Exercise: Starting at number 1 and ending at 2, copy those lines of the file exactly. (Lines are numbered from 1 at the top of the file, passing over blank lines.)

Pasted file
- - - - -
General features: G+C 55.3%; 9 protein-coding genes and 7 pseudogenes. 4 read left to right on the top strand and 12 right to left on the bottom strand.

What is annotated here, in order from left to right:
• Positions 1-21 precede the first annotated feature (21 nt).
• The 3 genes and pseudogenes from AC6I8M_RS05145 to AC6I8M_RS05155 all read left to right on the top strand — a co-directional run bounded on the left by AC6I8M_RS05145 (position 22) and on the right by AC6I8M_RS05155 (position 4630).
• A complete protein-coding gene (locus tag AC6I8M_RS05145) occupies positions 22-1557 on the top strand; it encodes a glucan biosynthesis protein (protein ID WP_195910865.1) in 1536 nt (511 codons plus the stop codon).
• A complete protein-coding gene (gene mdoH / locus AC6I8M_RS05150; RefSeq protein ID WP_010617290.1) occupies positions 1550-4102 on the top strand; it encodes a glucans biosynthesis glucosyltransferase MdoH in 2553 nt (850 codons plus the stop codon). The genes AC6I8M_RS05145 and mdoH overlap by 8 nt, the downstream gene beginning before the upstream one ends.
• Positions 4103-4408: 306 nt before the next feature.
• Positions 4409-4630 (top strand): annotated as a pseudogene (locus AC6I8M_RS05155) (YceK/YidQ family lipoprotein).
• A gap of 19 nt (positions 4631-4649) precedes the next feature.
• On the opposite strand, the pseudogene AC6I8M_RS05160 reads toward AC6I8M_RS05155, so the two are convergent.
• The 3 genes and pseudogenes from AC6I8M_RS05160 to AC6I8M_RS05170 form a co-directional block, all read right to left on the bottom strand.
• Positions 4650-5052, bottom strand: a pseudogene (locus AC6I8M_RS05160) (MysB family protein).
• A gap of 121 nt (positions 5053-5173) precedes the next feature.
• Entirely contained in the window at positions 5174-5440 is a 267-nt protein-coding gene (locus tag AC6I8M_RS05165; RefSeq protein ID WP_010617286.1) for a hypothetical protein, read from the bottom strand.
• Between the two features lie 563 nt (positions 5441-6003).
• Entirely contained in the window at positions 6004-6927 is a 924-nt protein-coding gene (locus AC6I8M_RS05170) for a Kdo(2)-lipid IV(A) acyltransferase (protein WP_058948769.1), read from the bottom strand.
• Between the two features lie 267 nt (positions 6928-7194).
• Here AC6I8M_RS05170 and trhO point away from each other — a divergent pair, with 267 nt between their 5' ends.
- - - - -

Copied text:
General features: G+C 55.3%; 9 protein-coding genes and 7 pseudogenes. 4 read left to right on the top strand and 12 right to left on the bottom strand.

What is annotated here, in order from left to right: